Researchers have applied next-generation sequencing to monitor the messenger RNA output of the mammalian genome. By observing all messenger RNAs produced by complex mammalian genomes, these methods open an unprecedented window onto the biology of mammalian cells and have already allowed the discovery of new forms of mouse genes. The genome is an organism's blueprint, but it is increasingly clear that the type and amount of information generated from this blueprint is key to understanding biological function and disease. Obtaining a quantitative picture of the messenger RNA output in a particular cell or tissue type is therefore critical.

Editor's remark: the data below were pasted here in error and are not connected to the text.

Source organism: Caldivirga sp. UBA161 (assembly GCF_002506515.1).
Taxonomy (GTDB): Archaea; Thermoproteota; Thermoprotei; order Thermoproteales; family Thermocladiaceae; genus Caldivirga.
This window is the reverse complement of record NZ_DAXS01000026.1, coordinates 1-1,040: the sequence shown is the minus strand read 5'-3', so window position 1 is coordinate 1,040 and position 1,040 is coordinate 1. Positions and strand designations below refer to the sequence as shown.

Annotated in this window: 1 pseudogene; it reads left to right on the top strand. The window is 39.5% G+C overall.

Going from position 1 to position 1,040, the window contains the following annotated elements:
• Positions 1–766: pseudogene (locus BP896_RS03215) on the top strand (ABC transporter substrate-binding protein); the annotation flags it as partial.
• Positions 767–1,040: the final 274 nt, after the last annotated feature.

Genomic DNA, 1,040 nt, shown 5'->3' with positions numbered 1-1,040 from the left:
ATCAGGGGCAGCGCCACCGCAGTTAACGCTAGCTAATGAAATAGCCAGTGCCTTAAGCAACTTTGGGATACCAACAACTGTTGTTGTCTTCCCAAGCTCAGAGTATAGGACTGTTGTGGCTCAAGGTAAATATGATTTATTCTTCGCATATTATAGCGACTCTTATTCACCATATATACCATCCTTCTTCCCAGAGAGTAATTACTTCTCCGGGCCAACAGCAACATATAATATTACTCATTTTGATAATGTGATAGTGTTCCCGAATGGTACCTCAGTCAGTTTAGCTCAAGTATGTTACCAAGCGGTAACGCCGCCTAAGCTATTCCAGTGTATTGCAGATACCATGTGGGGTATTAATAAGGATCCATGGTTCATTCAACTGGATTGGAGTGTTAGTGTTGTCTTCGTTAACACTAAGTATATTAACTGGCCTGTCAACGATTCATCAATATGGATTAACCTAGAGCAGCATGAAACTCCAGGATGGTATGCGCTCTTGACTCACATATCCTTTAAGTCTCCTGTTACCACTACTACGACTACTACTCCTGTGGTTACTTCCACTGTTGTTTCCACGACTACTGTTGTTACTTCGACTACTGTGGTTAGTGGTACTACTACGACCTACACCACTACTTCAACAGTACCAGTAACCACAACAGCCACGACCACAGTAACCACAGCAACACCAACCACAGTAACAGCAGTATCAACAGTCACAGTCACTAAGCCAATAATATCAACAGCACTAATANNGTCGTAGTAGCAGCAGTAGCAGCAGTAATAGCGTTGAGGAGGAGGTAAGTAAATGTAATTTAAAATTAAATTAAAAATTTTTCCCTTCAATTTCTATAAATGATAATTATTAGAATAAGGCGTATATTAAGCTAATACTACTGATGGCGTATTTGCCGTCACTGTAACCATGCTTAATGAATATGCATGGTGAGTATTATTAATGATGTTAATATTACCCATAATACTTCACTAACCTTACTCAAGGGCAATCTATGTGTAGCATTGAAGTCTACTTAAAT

In online publications in Nature Methods, two independent groups now apply next-generation sequencing to this important problem. Sean Grimmond and colleagues use the Applied Biosystems SOLiD technology to directly sequence the messenger RNA of mouse embryonic stem cells both before and after they have differentiated in vitro. Barbara Wold and colleagues use Illumina technology to directly sequence the messenger RNA in mouse brain, liver and skeletal muscle tissue. These two complementary reports using cutting-edge sequencing technology pave the way for in depth studies of human genome expression.
Sean Grimmond (University of Queensland, Brisbane, Australia)
Barbara Wold (California Institute of Technology, USA)
Abstracts available online:
(C) Nature Methods press release.
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